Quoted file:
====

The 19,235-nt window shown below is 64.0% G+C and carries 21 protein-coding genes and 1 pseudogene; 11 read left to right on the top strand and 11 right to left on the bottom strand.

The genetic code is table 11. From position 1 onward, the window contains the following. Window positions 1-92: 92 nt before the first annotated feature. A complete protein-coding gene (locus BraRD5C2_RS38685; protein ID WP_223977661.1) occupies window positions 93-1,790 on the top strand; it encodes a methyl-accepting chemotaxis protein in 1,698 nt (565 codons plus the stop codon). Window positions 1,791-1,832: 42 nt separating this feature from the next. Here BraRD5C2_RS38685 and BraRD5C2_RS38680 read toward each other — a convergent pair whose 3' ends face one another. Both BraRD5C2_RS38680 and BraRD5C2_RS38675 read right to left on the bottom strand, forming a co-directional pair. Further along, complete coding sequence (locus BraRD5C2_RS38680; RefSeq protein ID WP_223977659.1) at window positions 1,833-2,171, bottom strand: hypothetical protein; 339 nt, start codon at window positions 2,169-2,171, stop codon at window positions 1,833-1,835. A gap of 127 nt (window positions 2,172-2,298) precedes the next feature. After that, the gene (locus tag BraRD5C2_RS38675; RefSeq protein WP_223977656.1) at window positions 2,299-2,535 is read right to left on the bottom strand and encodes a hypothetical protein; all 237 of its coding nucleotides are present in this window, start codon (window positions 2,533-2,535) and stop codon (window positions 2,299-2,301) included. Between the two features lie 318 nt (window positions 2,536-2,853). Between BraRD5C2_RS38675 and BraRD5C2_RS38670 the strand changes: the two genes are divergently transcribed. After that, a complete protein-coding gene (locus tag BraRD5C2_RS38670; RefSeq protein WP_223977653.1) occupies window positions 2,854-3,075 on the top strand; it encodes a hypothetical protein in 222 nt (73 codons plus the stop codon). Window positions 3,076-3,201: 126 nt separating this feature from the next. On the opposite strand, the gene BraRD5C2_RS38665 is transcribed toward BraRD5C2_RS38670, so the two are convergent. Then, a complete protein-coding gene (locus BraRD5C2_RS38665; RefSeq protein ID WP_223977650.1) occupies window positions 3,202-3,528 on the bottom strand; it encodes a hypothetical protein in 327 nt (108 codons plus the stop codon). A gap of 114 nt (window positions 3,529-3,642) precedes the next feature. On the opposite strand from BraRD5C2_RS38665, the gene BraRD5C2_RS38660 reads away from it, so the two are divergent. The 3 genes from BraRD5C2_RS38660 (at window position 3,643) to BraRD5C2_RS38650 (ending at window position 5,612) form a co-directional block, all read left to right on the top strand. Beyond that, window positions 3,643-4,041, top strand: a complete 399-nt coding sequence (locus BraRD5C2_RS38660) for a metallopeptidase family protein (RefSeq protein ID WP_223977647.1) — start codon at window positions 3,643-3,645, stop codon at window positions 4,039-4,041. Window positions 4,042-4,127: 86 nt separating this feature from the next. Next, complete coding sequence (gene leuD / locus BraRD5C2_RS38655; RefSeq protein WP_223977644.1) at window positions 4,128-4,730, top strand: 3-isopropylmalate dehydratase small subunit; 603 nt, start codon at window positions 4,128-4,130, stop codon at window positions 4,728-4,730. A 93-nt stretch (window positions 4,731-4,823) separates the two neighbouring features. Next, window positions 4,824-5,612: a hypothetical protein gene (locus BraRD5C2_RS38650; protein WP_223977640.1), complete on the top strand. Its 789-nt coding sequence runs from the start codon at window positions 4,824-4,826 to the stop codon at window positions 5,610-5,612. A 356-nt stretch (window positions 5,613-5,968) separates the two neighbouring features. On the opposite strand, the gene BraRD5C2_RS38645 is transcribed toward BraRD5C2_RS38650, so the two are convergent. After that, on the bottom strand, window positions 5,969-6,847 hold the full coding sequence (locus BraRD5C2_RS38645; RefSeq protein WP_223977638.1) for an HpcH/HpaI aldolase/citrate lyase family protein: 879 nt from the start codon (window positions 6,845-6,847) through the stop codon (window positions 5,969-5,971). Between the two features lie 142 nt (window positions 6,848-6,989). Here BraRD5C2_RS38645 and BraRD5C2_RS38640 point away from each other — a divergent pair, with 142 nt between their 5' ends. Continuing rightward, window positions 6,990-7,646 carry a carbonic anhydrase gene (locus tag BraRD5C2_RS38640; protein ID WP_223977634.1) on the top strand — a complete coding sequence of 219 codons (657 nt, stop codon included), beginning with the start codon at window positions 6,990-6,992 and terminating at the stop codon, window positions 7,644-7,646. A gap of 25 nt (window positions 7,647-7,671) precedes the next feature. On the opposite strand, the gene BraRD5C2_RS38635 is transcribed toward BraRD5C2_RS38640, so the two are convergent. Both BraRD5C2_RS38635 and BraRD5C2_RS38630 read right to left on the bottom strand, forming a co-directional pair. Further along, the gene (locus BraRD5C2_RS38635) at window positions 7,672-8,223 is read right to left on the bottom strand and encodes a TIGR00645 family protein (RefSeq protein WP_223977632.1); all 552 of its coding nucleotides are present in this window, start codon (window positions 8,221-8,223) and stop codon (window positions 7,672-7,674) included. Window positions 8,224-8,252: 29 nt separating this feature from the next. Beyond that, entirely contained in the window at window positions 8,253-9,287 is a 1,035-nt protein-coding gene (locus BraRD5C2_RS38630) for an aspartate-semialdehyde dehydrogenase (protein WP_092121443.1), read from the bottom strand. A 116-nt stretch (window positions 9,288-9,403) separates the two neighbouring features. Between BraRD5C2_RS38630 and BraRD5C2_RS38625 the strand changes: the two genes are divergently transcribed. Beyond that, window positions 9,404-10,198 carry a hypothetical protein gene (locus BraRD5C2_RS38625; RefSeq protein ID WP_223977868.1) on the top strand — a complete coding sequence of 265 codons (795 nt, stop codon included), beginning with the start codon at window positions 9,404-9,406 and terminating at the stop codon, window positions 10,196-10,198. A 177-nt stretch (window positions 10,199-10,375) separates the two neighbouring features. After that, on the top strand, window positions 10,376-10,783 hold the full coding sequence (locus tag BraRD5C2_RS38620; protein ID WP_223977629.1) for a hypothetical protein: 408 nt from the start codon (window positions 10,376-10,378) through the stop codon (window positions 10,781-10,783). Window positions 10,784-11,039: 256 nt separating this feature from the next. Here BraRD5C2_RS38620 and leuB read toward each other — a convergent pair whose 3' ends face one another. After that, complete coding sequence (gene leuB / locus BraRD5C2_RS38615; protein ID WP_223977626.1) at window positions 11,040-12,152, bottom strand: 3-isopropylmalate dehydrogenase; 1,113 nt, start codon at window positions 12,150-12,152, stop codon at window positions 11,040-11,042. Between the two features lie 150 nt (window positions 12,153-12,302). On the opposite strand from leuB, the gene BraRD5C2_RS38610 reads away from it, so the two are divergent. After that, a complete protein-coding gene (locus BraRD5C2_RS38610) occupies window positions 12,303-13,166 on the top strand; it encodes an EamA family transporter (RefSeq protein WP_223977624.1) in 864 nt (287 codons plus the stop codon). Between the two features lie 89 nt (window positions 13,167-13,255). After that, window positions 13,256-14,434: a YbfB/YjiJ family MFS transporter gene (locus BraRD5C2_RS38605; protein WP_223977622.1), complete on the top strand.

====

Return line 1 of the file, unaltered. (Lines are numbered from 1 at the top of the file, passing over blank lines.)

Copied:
The 19,235-nt window shown below is 64.0% G+C and carries 21 protein-coding genes and 1 pseudogene; 11 read left to right on the top strand and 11 right to left on the bottom strand.